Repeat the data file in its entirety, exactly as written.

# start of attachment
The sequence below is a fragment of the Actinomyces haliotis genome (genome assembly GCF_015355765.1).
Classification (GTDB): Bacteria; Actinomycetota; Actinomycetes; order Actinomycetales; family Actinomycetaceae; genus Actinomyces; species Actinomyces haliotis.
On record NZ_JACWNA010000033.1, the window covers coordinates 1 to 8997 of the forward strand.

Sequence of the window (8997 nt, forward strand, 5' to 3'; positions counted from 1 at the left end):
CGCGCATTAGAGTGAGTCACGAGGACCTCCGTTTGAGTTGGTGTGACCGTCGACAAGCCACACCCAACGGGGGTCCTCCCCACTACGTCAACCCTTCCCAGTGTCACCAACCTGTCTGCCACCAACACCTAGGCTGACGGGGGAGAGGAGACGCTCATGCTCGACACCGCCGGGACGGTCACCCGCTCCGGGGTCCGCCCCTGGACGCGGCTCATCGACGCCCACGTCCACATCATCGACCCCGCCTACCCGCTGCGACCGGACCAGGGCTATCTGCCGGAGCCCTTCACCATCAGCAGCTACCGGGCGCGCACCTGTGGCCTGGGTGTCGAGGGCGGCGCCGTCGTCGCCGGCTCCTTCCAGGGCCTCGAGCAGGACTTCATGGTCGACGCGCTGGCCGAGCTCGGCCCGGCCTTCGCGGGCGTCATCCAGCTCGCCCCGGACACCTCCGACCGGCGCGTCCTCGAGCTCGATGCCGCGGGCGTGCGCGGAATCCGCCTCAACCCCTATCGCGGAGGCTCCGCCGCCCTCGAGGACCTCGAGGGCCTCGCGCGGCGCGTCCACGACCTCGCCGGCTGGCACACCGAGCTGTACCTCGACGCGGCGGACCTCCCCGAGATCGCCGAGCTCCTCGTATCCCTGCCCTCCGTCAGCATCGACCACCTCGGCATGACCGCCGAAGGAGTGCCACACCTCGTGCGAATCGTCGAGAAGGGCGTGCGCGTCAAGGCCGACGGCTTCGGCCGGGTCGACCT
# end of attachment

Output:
The sequence below is a fragment of the Actinomyces haliotis genome (genome assembly GCF_015355765.1).
Classification (GTDB): Bacteria; Actinomycetota; Actinomycetes; order Actinomycetales; family Actinomycetaceae; genus Actinomyces; species Actinomyces haliotis.
On record NZ_JACWNA010000033.1, the window covers coordinates 1 to 8997 of the forward strand.

Sequence of the window (8997 nt, forward strand, 5' to 3'; positions counted from 1 at the left end):
CGCGCATTAGAGTGAGTCACGAGGACCTCCGTTTGAGTTGGTGTGACCGTCGACAAGCCACACCCAACGGGGGTCCTCCCCACTACGTCAACCCTTCCCAGTGTCACCAACCTGTCTGCCACCAACACCTAGGCTGACGGGGGAGAGGAGACGCTCATGCTCGACACCGCCGGGACGGTCACCCGCTCCGGGGTCCGCCCCTGGACGCGGCTCATCGACGCCCACGTCCACATCATCGACCCCGCCTACCCGCTGCGACCGGACCAGGGCTATCTGCCGGAGCCCTTCACCATCAGCAGCTACCGGGCGCGCACCTGTGGCCTGGGTGTCGAGGGCGGCGCCGTCGTCGCCGGCTCCTTCCAGGGCCTCGAGCAGGACTTCATGGTCGACGCGCTGGCCGAGCTCGGCCCGGCCTTCGCGGGCGTCATCCAGCTCGCCCCGGACACCTCCGACCGGCGCGTCCTCGAGCTCGATGCCGCGGGCGTGCGCGGAATCCGCCTCAACCCCTATCGCGGAGGCTCCGCCGCCCTCGAGGACCTCGAGGGCCTCGCGCGGCGCGTCCACGACCTCGCCGGCTGGCACACCGAGCTGTACCTCGACGCGGCGGACCTCCCCGAGATCGCCGAGCTCCTCGTATCCCTGCCCTCCGTCAGCATCGACCACCTCGGCATGACCGCCGAAGGAGTGCCACACCTCGTGCGAATCGTCGAGAAGGGCGTGCGCGTCAAGGCCGACGGCTTCGGCCGGGTCGACCT